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Russia’s Lavrov calls for keeping Arctic outside of military rhetoric

August 27, 2014, 23:12 UTC+3 SELIGER
Lavrov recalled that first intergovernmental agreements on prevention of oil spills in the Arctic had been signed
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SELIGER, August 27, /ITAR-TASS/. Arctic region should be left outside of military rhetoric and it must not be made an arena for military contentions, Russian Foreign Minister Sergei Lavrov said Wednesday at the Seliger’2014 all-Russia youth forum.

“The Arctic should be left outside of the brackets of military rhetoric,” he said.

“My Canadian counterpart John Baird said one of these days Canada - or much rather he personally - was concerned by Russia’s activity in the Arctic and his country was ready for a military standoff with Russia in northern latitudes.”

“It’s also true that he or his press service - said a day later that his words had been misunderstood and distorted,” Lavrov said.

“I don’t think they were distorted,” he said. “Unfortunately, Mr. Baird has innuendos of this kind sometimes and his predecessor was also known to say Russia didn’t have the right to some moves.”

Lavrov recalled the charges against Russia that the Canadian government made several years ago when the Russian Arctic explorer Artur Chilingarov installed the Russian flag on the floor of the Arctic Ocean at the point of the geographic North Pole. Canadians said then Russia was trying to usurp territories like it had been done in the times of gold rush.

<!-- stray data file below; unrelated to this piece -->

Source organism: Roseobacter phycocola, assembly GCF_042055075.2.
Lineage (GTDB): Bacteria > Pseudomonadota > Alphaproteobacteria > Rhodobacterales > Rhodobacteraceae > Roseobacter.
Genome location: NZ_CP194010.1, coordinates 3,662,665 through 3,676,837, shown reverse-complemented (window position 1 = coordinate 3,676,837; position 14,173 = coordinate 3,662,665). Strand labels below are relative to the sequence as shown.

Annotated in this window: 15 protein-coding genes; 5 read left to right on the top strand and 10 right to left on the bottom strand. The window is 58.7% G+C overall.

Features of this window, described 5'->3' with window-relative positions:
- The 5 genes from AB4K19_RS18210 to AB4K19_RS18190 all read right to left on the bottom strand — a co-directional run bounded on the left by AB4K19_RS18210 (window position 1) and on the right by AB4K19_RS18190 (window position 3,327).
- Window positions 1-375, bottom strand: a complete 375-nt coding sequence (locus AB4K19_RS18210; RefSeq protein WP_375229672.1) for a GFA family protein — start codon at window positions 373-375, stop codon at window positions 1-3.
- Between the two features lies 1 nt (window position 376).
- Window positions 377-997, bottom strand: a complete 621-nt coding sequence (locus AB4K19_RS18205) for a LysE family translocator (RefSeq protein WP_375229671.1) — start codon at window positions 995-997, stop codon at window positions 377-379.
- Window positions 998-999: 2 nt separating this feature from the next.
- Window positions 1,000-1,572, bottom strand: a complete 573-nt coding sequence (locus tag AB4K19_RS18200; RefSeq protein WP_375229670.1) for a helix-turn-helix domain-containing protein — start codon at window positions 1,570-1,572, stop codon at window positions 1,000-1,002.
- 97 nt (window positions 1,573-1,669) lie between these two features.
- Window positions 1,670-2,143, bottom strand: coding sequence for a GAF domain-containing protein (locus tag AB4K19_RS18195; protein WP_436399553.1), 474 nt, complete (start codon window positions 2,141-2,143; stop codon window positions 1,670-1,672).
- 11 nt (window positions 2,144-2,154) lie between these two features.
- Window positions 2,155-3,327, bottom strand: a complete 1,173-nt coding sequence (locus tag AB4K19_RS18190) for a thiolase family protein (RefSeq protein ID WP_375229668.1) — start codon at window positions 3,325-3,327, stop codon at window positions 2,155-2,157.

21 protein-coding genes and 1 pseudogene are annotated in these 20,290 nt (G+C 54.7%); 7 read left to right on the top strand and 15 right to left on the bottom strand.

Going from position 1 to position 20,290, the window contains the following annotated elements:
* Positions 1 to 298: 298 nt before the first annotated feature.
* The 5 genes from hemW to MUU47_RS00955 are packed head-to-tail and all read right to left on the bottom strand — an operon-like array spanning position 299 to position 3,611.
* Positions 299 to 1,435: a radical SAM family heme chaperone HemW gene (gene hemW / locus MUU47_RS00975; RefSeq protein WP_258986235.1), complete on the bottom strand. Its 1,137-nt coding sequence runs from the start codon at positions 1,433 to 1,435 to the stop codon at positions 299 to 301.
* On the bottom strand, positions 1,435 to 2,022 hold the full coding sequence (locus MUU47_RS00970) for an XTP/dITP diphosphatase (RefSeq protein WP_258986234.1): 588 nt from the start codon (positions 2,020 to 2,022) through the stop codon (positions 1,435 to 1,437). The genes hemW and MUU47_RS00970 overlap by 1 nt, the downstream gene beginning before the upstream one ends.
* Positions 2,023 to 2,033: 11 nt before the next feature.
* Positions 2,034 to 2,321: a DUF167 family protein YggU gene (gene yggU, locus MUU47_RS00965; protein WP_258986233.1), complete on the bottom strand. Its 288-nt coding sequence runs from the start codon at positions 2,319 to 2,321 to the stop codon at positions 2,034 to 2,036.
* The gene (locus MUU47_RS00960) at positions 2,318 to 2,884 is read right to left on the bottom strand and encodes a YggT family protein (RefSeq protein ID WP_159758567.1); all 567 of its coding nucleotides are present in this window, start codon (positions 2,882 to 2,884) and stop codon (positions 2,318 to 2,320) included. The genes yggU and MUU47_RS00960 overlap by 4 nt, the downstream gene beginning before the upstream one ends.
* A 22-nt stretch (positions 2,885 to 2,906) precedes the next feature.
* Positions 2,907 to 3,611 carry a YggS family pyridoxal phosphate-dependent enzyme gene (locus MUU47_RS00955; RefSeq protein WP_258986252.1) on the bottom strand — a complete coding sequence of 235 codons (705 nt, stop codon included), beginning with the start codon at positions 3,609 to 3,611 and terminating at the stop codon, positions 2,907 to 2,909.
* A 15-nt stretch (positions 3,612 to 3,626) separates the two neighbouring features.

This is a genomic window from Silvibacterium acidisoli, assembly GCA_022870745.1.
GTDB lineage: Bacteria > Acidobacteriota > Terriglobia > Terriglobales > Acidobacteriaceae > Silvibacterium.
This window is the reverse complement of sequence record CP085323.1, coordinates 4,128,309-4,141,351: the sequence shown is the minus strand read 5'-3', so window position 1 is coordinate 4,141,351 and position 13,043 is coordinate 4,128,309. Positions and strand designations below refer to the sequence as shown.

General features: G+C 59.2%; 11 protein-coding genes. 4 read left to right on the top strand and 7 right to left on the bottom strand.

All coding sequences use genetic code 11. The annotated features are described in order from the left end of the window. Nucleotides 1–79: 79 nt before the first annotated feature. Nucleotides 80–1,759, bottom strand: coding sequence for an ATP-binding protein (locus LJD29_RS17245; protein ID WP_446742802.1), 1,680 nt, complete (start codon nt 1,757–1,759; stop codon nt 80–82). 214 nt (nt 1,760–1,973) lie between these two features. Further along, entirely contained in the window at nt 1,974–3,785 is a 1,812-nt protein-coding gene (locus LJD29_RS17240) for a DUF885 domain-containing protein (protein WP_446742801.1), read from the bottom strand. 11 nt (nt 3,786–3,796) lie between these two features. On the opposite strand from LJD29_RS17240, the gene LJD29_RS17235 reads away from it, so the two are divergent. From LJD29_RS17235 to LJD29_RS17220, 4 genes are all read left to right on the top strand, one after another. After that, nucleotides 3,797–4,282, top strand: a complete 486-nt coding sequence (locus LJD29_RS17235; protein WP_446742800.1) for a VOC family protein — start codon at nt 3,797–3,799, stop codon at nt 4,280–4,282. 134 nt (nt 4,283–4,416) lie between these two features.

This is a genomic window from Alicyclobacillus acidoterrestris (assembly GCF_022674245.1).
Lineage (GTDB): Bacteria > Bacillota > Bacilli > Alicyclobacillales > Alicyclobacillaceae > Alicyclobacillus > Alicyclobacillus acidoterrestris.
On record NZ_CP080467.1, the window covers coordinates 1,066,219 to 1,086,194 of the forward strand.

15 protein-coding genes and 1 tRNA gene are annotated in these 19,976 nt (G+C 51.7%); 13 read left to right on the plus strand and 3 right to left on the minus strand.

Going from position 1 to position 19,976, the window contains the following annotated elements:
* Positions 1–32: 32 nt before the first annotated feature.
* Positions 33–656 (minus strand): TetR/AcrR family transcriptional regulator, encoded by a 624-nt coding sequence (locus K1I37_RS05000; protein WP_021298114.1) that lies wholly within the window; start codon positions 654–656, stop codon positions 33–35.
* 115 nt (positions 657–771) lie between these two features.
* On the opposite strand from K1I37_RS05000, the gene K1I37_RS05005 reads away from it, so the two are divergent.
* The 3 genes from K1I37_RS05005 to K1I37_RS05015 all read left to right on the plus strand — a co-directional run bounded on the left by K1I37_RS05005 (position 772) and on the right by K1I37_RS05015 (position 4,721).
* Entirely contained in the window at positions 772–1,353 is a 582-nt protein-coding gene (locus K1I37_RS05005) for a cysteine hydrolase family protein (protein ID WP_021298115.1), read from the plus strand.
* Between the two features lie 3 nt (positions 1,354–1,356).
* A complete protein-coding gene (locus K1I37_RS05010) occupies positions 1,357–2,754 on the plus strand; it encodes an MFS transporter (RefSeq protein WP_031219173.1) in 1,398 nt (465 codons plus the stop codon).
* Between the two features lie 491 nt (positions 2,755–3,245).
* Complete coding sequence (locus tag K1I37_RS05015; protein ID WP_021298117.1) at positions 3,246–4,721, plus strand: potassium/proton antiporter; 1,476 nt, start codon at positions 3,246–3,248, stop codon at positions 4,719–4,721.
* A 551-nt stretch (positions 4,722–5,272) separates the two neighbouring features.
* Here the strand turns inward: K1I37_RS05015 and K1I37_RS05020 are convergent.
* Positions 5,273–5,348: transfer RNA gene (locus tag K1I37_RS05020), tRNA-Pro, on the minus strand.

“That’s nonsense,” Lavrov said. “We don’t want to turn the Arctic into an arena for an armed standoff.”

“There exists the Arctic Council - the five countries that have immediate access to the Arctic Ocean. This is a legitimate format that ensures the legal rights of the countries located there, a format for establishing the rules for collaboration in the region in the field of rational utilization of its huge natural resources.”

Lavrov recalled that first intergovernmental agreements on prevention of oil spills in the Arctic had been signed.

“Nor is there any reason for Greenpeace to worry about because we take account of these concerns and, on top of that, we share them,” he went on. “Unlike those who stage noisy protests, we’re taking practical measures in the Arctic Council to keep up the ecology of that unique part of the world.”

“The Council runs specialized programs for supporting the indigenous peoples of the North with their original lifestyles, traditions and culture. It recently took a decision to admit observer countries.

“This was a long process,” Lavrov said. “We were joined by other countries of the EU, China, India, Japan, and Korea but the ruling on their accession says that the rules for cooperation will be mapped out by the Arctic countries.”

“When we get together in the framework of this forum, no one ever mentions any conflicts and confrontations,” he said. “Everyone is interested in preserving cooperation and international law as the basic principles for exploration and development of the region.”

Lavrov recalled that Russia participate actively in that work

“We’ve already proven our rights to the entire Sea of Okhotsk and the process of formalizing our rights to the Arctic continental shelf is also nearing completion,” he said.

“This will be a long procedure but we’re confident we have all the legal grounds for formalizing our rights to the entire continental shelf in the Arctic Ocean,” Lavrov said.

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